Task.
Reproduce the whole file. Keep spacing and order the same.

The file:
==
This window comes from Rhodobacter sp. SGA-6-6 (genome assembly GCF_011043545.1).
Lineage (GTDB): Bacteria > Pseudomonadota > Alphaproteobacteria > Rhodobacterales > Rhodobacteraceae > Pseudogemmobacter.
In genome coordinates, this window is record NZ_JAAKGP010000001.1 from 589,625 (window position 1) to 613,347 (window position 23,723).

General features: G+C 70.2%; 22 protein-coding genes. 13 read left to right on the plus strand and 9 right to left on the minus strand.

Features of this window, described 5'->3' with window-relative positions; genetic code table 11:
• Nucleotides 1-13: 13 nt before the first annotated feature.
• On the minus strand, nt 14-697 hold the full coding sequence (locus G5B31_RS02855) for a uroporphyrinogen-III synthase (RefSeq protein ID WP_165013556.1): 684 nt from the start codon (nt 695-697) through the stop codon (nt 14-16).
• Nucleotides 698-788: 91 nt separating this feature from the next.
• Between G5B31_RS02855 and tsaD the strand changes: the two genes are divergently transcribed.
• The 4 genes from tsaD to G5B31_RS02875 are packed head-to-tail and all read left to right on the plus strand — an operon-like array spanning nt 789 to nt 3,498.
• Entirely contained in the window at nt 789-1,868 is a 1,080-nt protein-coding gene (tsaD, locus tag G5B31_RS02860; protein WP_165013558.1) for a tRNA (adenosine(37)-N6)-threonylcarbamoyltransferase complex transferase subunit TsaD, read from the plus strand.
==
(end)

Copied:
This window comes from Rhodobacter sp. SGA-6-6 (genome assembly GCF_011043545.1).
Lineage (GTDB): Bacteria > Pseudomonadota > Alphaproteobacteria > Rhodobacterales > Rhodobacteraceae > Pseudogemmobacter.
In genome coordinates, this window is record NZ_JAAKGP010000001.1 from 589,625 (window position 1) to 613,347 (window position 23,723).

General features: G+C 70.2%; 22 protein-coding genes. 13 read left to right on the plus strand and 9 right to left on the minus strand.

Features of this window, described 5'->3' with window-relative positions; genetic code table 11:
• Nucleotides 1-13: 13 nt before the first annotated feature.
• On the minus strand, nt 14-697 hold the full coding sequence (locus G5B31_RS02855) for a uroporphyrinogen-III synthase (RefSeq protein ID WP_165013556.1): 684 nt from the start codon (nt 695-697) through the stop codon (nt 14-16).
• Nucleotides 698-788: 91 nt separating this feature from the next.
• Between G5B31_RS02855 and tsaD the strand changes: the two genes are divergently transcribed.
• The 4 genes from tsaD to G5B31_RS02875 are packed head-to-tail and all read left to right on the plus strand — an operon-like array spanning nt 789 to nt 3,498.
• Entirely contained in the window at nt 789-1,868 is a 1,080-nt protein-coding gene (tsaD, locus tag G5B31_RS02860; protein WP_165013558.1) for a tRNA (adenosine(37)-N6)-threonylcarbamoyltransferase complex transferase subunit TsaD, read from the plus strand.